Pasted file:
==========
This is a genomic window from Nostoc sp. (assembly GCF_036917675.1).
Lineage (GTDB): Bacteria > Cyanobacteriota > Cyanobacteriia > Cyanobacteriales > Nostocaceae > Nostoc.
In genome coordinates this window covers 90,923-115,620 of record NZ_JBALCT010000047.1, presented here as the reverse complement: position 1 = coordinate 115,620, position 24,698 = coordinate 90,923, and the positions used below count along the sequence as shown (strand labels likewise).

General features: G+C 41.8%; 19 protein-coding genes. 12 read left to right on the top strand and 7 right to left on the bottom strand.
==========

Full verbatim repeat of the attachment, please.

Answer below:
This is a genomic window from Nostoc sp. (assembly GCF_036917675.1).
Lineage (GTDB): Bacteria > Cyanobacteriota > Cyanobacteriia > Cyanobacteriales > Nostocaceae > Nostoc.
In genome coordinates this window covers 90,923-115,620 of record NZ_JBALCT010000047.1, presented here as the reverse complement: position 1 = coordinate 115,620, position 24,698 = coordinate 90,923, and the positions used below count along the sequence as shown (strand labels likewise).

General features: G+C 41.8%; 19 protein-coding genes. 12 read left to right on the top strand and 7 right to left on the bottom strand.